Pakistan spy agency chief to tell CIA: End drone strikes; ID targets for us to attack

CIA Director David Petraeus is pictured here on January 31, 2012.

Story highlights

  • U.S. official says Pakistan could take "several steps" against extremists
  • The ISI chief will ask that Pakistan be allowed to conduct strikes
  • "You (the U.S.) develop a target and let us hit it," he will say
  • Pakistan has been critical of the drone program

The new chief of Pakistan's spy agency will urge the United States to end drone strikes on Pakistani soil and identify targets that the country's security forces can then attack, a senior intelligence official said.

Lt. Gen. Zahirul Islam will deliver the message during a meeting with the head of the CIA on August 2, said the Pakistani intelligence official, who did not want to be named because he is not authorized to speak to the media.

"You (the U.S.) develop a target and let us hit it," Islam will tell CIA Director David Petraeus, the official said. "It would be ideal if the U.S. provides drone technology to Pakistan."

Islam's call will continue an ongoing refrain from Pakistan about the CIA's controversial drone program. Pakistani officials and lawmakers have demanded an immediate end to the drone strikes, saying they have led to civilian deaths.

A troubled political relationship
A troubled political relationship


    A troubled political relationship


A troubled political relationship 13:25
Pakistan satisfied with Clinton's sorry
Pakistan satisfied with Clinton's sorry


    Pakistan satisfied with Clinton's sorry


Pakistan satisfied with Clinton's sorry 06:03

In keeping with its general policy, the CIA would not comment on meetings between the director and senior officials from other states, including whether the Pakistani intelligence chief was coming to Washington. But a U.S. official, who spoke on condition of anonymity when discussing intelligence matters, said the United States "supports the Pakistanis taking more responsibility for ridding the tribal areas of al Qaeda and its militant allies."

"The Pakistanis clearly have had, and will have, opportunities to show they are serious about taking actions with a practical effect on rooting out terrorists," the official said, adding there were "several actions" Pakistan could take to get rid of al Qaeda, the Pakistani arm of the Taliban and the Haqqani network -- a Pakistan-based militant group blamed for numerous attacks on U.S. and allied forces in Afghanistan.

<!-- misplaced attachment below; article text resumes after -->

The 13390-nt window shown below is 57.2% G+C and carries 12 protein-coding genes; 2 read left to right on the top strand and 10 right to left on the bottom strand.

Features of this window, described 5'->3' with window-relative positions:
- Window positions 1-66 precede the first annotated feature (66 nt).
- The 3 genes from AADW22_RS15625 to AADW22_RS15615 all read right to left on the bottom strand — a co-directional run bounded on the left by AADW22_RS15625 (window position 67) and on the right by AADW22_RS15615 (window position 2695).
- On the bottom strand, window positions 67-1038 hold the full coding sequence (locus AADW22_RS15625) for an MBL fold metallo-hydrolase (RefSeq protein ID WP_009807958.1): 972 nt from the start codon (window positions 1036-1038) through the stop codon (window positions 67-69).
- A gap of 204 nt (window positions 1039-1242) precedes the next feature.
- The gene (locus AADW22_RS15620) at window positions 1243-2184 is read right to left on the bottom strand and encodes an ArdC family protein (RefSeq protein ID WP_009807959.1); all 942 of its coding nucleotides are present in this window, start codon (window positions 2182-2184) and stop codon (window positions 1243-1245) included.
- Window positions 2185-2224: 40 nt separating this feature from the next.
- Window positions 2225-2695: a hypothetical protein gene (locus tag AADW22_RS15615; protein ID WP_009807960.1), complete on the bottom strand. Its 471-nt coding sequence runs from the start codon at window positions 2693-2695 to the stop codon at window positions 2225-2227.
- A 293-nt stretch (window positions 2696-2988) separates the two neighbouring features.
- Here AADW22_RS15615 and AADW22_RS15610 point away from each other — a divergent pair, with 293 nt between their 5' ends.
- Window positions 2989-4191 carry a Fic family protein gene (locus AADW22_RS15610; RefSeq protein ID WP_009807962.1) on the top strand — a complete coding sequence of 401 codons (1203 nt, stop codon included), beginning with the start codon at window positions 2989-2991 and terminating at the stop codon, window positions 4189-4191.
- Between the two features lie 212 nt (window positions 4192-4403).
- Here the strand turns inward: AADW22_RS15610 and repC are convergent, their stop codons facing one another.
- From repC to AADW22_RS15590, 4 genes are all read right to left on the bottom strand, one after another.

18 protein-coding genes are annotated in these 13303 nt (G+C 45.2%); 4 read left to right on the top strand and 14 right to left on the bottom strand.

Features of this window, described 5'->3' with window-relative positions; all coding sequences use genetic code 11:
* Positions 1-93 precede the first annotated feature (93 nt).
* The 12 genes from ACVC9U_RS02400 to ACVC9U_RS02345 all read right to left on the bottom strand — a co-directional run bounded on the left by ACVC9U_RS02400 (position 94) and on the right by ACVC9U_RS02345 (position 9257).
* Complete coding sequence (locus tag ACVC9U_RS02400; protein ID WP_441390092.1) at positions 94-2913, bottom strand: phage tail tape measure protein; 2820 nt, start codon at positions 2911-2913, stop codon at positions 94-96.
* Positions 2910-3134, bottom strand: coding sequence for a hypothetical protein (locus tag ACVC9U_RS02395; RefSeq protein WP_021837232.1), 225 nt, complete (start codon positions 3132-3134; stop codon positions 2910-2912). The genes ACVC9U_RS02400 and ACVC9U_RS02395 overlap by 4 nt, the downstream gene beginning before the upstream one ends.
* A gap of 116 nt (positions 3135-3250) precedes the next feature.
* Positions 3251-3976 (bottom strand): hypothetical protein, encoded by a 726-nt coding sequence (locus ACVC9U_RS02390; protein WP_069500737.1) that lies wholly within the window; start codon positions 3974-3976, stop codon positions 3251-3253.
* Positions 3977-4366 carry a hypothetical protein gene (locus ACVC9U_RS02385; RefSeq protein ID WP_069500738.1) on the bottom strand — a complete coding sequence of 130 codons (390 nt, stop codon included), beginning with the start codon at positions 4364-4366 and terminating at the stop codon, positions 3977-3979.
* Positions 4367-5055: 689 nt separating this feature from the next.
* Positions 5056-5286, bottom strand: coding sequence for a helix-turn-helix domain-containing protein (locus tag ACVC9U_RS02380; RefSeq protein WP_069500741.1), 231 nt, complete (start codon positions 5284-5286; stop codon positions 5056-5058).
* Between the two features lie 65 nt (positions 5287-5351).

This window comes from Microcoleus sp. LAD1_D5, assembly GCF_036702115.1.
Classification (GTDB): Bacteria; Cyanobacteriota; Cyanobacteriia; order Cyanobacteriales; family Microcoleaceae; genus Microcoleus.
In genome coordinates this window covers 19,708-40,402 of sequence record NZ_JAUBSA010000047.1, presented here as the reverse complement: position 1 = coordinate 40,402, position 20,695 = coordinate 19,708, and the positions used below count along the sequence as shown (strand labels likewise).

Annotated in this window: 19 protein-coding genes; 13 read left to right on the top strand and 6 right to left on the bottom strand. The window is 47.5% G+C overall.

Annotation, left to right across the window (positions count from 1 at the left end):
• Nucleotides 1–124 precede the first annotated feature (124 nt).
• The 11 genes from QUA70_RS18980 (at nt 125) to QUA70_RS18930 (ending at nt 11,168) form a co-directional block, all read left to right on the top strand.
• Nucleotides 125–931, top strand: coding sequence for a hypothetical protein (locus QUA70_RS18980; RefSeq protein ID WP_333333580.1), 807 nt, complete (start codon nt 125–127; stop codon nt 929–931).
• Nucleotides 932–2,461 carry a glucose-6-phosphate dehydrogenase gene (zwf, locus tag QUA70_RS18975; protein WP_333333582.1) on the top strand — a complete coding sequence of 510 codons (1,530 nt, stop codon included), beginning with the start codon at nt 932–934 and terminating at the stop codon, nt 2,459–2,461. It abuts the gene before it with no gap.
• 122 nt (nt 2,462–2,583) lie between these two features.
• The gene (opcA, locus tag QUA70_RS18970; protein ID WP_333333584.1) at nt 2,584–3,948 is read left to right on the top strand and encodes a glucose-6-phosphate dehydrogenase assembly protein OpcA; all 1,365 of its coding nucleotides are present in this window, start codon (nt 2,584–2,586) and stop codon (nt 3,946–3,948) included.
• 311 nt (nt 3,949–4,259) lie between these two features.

Read more: Suspected drone attack kills 12

In a rare public statement earlier this year, President Barack Obama's administration defended the use of unmanned drones to target suspected terrorists. John Brennan, the president's top counterterrorism adviser, said the strikes are conducted "in full accordance with the law."

Opinion: Civilian casualties plummet in drone strikes

The program uses unmanned aerial vehicles, often equipped with Hellfire missiles, to target suspected terrorists in remote locations overseas, with many such strikes occurring in Yemen and Pakistan.

The intelligence official said Pakistan's military is already operating in areas where the United States has conducted drone strikes. The Pakistani military carried out 61 operations in North Waziristan since January, he said.

North Waziristan, one of the seven districts of Pakistan's volatile tribal region bordering Afghanistan, is widely considered the stronghold of the Haqqani network.

Read more: What's working in Pakistan

      CNN recommends

    • pkg clancy north korea nuclear dreams_00002004.jpg

      North Korea nuclear dream video

      As "We are the World" plays, a video shows what looks like a nuclear attack on the U.S. Jim Clancy reports on a bizarre video from North Korea.
    • Photos: Faces of the world

      Photojournalist Alison Wright travelled the world to capture its many faces in her latest book, "Face to Face: Portraits of the Human Spirit."
    • pkg rivers uk football match fixing_00005026.jpg

      How to fix a soccer match

      Europol claims 380 soccer matches, including top level ones, were fixed - as the scandal widens, CNN's Dan Rivers looks at how it's done.
    • No Eiffel Towers, Statues of Liberties, Mt. Rushmores, Taj Mahals, Aussie koalas or Chairman Maos.

      15 biggest souvenir-buying no-no's

      It's an essential part of any trip, an activity we all take part in. Yet almost none of us are any good at it. Souvenir buying is too often an obligatory slog.